The forlorn little mass of wrinkled skin and pinfeathers makes a peeping sound from its paper towel-nest. A baby sparrow that's nearly all mouth wants its food.

Arlington residents Carl and Lynda Roper substitute their pinkie fingers for a mother sparrow's beak and stuff the gaping mouth with high protein dog food softened in water.

The Ropers found their first bird in 1984 and, amid bird cages lining the walls of their dining room, claim they "can't live without them now."

They are two of 30 active Wild Bird Rescue League volunteers in Northern Virginia. As league volunteers, they care for injured or orphaned songbirds, raptors (birds of prey), mammals and reptiles referred to them and other federally licensed wildlife rehabilitators by area animal shelters, parks and veterinarians. The volunteers are licensed to perform almost all forms of care except surgery, euthanasia and some medication.

The Northern Virginia chapter of the rescue league was started by Eva Bell, a 21-year resident of Falls Church. After several years of working with the Maryland network, Bell began training people in Northern Virginia and her loose network of volunteers was incorporated in 1983.

The league's mission, Bell said, is more than rehabilitating animals so they can go back to the wild.

"It's getting people to understand and appreciate their relationship with the natural community, and that involves education," Bell said.

"It's an obvious highlight to release a wild animal, taking it from a mass of hurt gristle and bone and getting it back to a survivable critter," said Roy A. Geiger Jr., coordinator of education at the National Wildlife Federation. Geiger, a league member who specializes in raptor rehabilitation at his home in Sterling, has worked with birds of prey for 11 years.

He has two permanently crippled red-tailed hawks and a couple of barred owls, one of which is blind in one eye from a collision with an automobile.

Emphasizing the importance of educating the public, Geiger travels frequently with his birds, saying that, "holding a hawk that can exert 500 pounds of bone-crushing pressure per talon point holds audience attention."

The league volunteers do a great deal of public speaking and individual counseling, said Linda Willen, executive director of the Animal Welfare League of Arlington.

Area shelters sometimes confer with league volunteers 10 times a day, referring callers and injured wildlife to them.

"The shelters just aren't set up to handle the wildlife," Willen said. "I know how busy we are at this time, and they're a lot busier. We wouldn't be able to manage without them."

While the busiest time is spring, there's fall migration, squirrels and rabbits that have litters twice a year, pigeons that breed year round, doves and sparrows that bear young from early spring through the fall.

Paula Coffey, a Fairfax mother of two who cared for an injured pileated woodpecker for months, added, "every season has its casualties. In January there are ice storms, and March has high winds."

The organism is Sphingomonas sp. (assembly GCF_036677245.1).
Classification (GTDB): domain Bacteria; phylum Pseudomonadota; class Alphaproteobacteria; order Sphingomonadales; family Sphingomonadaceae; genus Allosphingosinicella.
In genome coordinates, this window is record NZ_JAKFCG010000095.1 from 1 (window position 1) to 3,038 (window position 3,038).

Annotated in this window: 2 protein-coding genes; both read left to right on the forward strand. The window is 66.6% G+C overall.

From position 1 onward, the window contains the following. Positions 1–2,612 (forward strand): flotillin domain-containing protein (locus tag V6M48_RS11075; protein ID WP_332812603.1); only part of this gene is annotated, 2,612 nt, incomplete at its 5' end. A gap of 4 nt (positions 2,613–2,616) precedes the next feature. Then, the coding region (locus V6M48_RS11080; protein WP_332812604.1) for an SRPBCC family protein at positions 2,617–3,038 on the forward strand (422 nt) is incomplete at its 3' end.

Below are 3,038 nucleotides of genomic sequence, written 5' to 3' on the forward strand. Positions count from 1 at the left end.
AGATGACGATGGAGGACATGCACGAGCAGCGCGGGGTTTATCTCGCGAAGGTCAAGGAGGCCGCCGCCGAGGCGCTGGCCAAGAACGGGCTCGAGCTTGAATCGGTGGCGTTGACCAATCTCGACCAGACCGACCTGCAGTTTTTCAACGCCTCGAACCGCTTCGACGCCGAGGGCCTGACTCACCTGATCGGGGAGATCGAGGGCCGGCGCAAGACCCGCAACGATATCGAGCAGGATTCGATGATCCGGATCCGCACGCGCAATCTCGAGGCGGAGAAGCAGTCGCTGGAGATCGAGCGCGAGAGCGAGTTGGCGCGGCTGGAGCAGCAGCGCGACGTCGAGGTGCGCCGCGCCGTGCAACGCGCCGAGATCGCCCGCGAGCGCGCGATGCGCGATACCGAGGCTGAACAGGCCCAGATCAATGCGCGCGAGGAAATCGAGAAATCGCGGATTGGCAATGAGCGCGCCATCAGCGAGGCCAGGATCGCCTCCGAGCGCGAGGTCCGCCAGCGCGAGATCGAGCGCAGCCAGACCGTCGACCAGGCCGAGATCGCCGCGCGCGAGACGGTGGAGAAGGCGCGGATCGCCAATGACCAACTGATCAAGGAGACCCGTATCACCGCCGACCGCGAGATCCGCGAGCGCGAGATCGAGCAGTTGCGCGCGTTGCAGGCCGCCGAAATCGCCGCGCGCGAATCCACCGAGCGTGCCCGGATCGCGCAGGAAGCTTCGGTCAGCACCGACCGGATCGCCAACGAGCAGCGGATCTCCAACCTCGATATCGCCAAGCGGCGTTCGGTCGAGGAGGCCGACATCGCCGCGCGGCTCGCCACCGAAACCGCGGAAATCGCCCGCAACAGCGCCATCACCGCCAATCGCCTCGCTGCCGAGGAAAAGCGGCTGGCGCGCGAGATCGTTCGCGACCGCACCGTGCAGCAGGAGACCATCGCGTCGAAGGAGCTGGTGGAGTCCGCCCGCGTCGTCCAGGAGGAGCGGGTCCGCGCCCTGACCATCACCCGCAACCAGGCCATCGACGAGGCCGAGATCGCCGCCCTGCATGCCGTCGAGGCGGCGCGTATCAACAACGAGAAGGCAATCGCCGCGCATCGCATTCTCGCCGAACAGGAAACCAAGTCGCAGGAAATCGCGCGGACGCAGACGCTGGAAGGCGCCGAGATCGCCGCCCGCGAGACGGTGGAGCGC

Besides the effect of natural disasters on wildlife, Northern Virginia's dramatic increase in population also has affected wild animals. According to Martin Ogle, chief naturalist at the Potomac Overlook, the larger animals that need the most space are being pushed away.

The smaller animals, however, still continue to find niches. Opossums, raccoons, chipmunks and squirrels are common. Users of the W&OD trail report seeing fox and an occasional deer, and beavers are found around Four Mile Run.

"You have to realize the foremost thing to preserve is land. Without habitat, you can save all the animals you want but to no avail," Ogle cautioned.

Geiger said Fairfax County is doing well in maintaining corridor space (a strip of land away from humans), while developing the county.

He cited examples of an array of mammals and birds on the 43 acres at the National Wildlife Foundation in Vienna, and "Wolf Trap had a flock of turkeys."

Though "man must learn to compromise with nature," as Coffey said, the fact is that birds and mammals are hit by cars, cats catch fledgling birds, and an occasional cruelty case arises.

League coordinator Jackie Freitag, a mammal rehabilitator in Manassas, said that this was the first year she feared "we would have to put some birds down {destroy them} simply because we couldn't handle all the baby birds this spring."

"Now that the community recognizes us and the shelters use us, we must have a central facility," Freitag said.

"We're investigating some property for a wildlife center that will serve all of upper Northern Virginia."

The center would provide an enclosed facility for injured animals, a couple of outdoor flight pens for rehabilitating birds and an employe to counsel callers.

Most rehabilitators, as does Lynda Roper, enjoy working from their homes, but they agree there's a need for a center to take "overflow or when we want to go on vacation," Roper said.

"With this kind of an organization, the center will need all kinds of people," Coffey said, "which is good because not everyone can devote the time to being a rehabilitator, yet they want to be affiliated with the group."

Rehabilitators must be committed to their animals, and it can be frustrating and time-consuming to do the job well, according to league volunteers.

"What makes it all worth it, though, is that it gives a lot of folks an opportunity to experience the environment on a personal level," Geiger said.